Democrats push important issues - Health Care is an example. Unfortunately both parties don't get it. Democrats want centralized government provided health care, in spite of the catastrophes of such systems throughout the world. Republicans are unwilling to regulate far enough to prevent abuses. There is an issue called medical underwriting, which prevents small businesses and individuals from buying adequate insurance in some cases. Republicans usually ignore it.

A true loyal opposition would be useful. But lately the Democrats have been nothing but obstructionists - for example with their unprecedented filibuster on judicial appointments. There has been no willingness to cooperate or compromise.

That needs to change.

BTW, unless something changes radically, welcome to FOUR MORE YEARS.


Too numb and frightened to comment.


Rosedog, I felt exactly the same way in 76 and in 96. We survived LBJ, Nixon, Carter and Clinton. You will survive Bush and more importantly, this Glorious Republic will survive. Sooner or later the worm will turn. The two parties are far more alike than they are different.

When we do this again in 4 years, we will pick another President, and someone will say "I'm too numb and freightened."

Be of good cheer my friend. Marc has seen up close how regeimes can change in not such a good way, I have been near by when the peoples choice was crushed by the tanks of the Soviet Union.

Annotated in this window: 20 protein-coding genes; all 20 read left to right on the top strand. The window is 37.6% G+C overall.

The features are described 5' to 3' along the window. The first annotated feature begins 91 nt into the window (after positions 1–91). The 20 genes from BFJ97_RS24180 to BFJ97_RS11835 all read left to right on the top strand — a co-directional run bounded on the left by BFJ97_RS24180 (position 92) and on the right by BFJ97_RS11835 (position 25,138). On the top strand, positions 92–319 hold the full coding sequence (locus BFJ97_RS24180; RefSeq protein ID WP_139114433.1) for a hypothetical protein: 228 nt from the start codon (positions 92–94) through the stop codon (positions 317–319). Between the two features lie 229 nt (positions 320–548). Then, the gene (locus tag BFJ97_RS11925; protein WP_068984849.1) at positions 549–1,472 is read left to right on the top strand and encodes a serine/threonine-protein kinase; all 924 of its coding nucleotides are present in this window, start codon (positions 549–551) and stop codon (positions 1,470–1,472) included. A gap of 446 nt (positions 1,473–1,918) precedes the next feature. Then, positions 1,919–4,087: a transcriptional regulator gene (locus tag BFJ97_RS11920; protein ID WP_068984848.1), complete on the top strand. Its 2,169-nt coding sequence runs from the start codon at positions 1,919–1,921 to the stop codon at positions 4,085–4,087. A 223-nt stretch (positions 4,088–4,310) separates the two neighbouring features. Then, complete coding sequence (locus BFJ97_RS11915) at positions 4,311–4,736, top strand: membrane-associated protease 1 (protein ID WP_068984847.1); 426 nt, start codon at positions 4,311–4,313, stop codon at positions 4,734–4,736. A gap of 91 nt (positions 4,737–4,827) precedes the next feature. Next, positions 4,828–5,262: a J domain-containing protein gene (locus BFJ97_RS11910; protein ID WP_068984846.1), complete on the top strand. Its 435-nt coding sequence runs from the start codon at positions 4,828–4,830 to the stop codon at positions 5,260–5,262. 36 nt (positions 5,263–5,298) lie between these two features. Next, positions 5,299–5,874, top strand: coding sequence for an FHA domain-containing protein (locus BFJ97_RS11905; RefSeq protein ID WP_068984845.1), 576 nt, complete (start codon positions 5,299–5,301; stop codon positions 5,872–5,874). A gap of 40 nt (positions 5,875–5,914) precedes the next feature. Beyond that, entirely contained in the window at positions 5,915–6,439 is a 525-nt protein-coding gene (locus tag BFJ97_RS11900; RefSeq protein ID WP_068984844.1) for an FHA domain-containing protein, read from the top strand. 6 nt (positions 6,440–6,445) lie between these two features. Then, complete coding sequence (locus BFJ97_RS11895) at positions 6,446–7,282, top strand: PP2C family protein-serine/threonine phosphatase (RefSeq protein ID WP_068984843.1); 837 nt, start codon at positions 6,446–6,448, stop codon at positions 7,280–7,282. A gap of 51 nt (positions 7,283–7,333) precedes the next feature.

Our way is better, oh so much better.


No, Bush ain't grabbed Ohio yet. There's the question of provisional ballots up in the air -- takes 11 days ore more to count them. So lawyers are already sharpening their swords. However. Kerry would have to get 90 percent of those votes, a virtual impossibility.

But what's there to be frightened of? A Bush 2nd term would, if at all, feed a revival of protest movements more than a Kerry presidency would. We know the "progressive" mentality: "let's give him a chance" -- the same Clinton got.


GM:….Whatever happens---it helps that good folks like yourself are on the other side of the fence.

(Painfully, I don’t include those at the top of Bush administration as among the “good folks,” however.)

I think it's going to be a long day or two.

Michael Turner

Barring some major vote fraud fracas, I'd say Bush has it. After Ohio tilted Bush, Kerry had to get all the states Gore got, AND both N.H. and Nevada just to get an electoral college tie and throw it to the House (where I guess he'd lose); N.H. he got, but last I looked, Nevada was showing a razor-thin leaning toward Bush, with about half the vote counted. So it's down to choices about how he dies, as I see it. At best.